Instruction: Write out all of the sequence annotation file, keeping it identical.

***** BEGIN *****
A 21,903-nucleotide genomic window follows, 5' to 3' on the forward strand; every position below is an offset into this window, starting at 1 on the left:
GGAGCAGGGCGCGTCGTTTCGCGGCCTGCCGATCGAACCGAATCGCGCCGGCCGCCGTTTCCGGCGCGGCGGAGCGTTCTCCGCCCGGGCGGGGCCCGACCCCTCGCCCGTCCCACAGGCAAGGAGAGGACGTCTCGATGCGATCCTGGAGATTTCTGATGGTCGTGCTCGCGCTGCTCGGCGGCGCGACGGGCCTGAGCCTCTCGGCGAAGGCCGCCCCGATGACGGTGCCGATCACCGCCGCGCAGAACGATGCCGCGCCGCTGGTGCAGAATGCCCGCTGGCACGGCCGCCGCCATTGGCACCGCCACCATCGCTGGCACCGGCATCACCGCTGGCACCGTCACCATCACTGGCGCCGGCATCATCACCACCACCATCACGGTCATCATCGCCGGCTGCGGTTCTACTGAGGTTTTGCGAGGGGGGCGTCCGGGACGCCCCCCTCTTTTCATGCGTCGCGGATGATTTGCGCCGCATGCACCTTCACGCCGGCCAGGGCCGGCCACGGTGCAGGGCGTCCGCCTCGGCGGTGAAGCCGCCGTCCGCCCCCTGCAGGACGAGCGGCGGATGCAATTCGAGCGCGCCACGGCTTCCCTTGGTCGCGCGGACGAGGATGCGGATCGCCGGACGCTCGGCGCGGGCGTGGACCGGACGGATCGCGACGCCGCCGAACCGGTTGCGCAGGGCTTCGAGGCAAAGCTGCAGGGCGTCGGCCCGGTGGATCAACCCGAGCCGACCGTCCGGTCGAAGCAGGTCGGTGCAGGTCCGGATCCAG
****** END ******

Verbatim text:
A 21,903-nucleotide genomic window follows, 5' to 3' on the forward strand; every position below is an offset into this window, starting at 1 on the left:
GGAGCAGGGCGCGTCGTTTCGCGGCCTGCCGATCGAACCGAATCGCGCCGGCCGCCGTTTCCGGCGCGGCGGAGCGTTCTCCGCCCGGGCGGGGCCCGACCCCTCGCCCGTCCCACAGGCAAGGAGAGGACGTCTCGATGCGATCCTGGAGATTTCTGATGGTCGTGCTCGCGCTGCTCGGCGGCGCGACGGGCCTGAGCCTCTCGGCGAAGGCCGCCCCGATGACGGTGCCGATCACCGCCGCGCAGAACGATGCCGCGCCGCTGGTGCAGAATGCCCGCTGGCACGGCCGCCGCCATTGGCACCGCCACCATCGCTGGCACCGGCATCACCGCTGGCACCGTCACCATCACTGGCGCCGGCATCATCACCACCACCATCACGGTCATCATCGCCGGCTGCGGTTCTACTGAGGTTTTGCGAGGGGGGCGTCCGGGACGCCCCCCTCTTTTCATGCGTCGCGGATGATTTGCGCCGCATGCACCTTCACGCCGGCCAGGGCCGGCCACGGTGCAGGGCGTCCGCCTCGGCGGTGAAGCCGCCGTCCGCCCCCTGCAGGACGAGCGGCGGATGCAATTCGAGCGCGCCACGGCTTCCCTTGGTCGCGCGGACGAGGATGCGGATCGCCGGACGCTCGGCGCGGGCGTGGACCGGACGGATCGCGACGCCGCCGAACCGGTTGCGCAGGGCTTCGAGGCAAAGCTGCAGGGCGTCGGCCCGGTGGATCAACCCGAGCCGACCGTCCGGTCGAAGCAGGTCGGTGCAGGTCCGGATCCAG